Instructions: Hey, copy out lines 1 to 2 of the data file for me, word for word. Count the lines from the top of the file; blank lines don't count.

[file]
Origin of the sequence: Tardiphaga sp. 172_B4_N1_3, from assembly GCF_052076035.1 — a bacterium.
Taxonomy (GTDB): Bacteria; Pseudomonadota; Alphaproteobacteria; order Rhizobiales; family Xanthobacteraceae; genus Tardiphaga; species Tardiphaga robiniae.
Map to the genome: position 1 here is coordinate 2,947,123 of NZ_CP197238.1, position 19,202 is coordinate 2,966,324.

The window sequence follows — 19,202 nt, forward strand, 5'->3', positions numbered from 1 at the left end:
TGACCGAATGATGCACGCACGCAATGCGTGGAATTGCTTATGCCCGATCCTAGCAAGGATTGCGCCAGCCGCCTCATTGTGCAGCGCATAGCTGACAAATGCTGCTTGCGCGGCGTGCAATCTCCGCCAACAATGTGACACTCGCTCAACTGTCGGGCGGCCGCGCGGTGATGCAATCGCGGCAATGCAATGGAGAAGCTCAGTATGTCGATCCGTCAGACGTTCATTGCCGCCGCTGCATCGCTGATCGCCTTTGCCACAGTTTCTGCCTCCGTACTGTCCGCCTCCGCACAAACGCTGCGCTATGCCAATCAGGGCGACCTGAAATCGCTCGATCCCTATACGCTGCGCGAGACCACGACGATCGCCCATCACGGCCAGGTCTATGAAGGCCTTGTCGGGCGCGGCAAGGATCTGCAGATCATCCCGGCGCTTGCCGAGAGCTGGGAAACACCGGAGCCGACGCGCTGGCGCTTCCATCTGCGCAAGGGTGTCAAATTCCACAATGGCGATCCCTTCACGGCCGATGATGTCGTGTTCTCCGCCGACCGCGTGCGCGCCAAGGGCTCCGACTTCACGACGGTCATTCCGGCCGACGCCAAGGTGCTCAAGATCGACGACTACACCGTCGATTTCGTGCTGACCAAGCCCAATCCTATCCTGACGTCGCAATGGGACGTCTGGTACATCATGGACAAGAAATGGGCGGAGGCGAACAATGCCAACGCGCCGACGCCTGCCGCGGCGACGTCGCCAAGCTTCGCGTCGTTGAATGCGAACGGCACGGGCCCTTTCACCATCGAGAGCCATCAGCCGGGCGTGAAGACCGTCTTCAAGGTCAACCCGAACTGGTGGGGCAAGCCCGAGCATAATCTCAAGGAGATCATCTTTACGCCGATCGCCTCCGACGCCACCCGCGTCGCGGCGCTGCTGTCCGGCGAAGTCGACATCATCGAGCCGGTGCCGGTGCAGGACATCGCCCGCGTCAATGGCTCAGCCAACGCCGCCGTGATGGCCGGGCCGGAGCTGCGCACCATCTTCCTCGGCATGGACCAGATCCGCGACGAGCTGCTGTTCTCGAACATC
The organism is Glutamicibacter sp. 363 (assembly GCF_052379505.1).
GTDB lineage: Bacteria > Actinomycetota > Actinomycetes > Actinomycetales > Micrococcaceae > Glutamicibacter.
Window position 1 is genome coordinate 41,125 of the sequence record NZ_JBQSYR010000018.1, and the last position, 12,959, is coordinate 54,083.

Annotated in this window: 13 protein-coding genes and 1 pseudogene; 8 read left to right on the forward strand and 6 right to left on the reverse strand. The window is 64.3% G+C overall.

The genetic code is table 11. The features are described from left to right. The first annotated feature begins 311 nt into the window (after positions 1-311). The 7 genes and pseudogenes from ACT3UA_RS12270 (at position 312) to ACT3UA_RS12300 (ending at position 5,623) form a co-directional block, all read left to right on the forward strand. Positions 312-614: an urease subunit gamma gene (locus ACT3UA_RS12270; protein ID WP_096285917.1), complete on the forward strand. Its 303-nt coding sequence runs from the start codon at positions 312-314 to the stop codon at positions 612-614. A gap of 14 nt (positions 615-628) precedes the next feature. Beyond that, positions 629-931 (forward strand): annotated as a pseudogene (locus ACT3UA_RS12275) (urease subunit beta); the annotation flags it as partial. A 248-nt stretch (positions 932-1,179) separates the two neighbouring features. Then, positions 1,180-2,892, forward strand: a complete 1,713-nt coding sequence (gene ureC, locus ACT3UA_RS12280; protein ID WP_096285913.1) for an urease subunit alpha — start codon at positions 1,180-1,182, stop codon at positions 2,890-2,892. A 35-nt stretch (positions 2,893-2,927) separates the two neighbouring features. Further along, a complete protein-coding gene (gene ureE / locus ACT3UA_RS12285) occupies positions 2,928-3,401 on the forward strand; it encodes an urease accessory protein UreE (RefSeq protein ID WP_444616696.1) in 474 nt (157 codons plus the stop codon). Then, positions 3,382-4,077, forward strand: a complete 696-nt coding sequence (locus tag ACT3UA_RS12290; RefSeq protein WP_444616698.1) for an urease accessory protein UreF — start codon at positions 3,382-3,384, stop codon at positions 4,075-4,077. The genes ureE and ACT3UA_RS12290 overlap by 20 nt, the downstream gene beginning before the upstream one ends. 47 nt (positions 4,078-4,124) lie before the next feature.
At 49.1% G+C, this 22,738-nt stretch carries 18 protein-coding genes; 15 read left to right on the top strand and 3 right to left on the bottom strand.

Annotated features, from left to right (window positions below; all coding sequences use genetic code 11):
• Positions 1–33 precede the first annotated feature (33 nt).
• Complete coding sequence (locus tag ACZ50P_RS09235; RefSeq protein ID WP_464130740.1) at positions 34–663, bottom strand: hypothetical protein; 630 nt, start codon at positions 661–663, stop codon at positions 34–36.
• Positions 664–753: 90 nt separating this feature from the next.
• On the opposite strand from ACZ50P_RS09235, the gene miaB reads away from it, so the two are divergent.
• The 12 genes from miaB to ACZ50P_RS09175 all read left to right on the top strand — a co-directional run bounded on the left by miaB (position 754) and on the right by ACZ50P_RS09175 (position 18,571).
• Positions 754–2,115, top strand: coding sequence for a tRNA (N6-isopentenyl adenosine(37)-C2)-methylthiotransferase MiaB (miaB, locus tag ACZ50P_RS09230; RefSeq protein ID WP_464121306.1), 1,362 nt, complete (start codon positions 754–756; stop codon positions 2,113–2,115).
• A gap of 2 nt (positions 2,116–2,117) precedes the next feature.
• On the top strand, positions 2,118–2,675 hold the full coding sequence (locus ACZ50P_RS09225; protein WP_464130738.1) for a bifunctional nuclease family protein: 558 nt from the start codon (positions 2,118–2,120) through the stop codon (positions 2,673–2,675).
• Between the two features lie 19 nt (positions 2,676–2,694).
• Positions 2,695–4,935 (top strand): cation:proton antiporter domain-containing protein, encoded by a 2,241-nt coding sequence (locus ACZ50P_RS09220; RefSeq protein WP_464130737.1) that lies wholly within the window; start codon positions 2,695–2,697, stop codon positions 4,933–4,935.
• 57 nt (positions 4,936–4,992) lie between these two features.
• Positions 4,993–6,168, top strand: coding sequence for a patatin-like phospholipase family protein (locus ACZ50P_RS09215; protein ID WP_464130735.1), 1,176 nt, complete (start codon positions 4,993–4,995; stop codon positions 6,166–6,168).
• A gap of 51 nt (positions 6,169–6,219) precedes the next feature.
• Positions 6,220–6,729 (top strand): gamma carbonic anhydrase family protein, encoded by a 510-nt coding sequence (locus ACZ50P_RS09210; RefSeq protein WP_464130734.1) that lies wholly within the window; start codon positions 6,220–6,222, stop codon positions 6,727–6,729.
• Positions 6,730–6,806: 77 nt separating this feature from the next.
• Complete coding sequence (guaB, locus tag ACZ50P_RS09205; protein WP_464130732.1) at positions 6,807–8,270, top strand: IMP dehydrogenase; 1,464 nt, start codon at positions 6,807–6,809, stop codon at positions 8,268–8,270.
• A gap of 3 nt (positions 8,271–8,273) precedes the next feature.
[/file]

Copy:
Origin of the sequence: Tardiphaga sp. 172_B4_N1_3, from assembly GCF_052076035.1 — a bacterium.
Taxonomy (GTDB): Bacteria; Pseudomonadota; Alphaproteobacteria; order Rhizobiales; family Xanthobacteraceae; genus Tardiphaga; species Tardiphaga robiniae.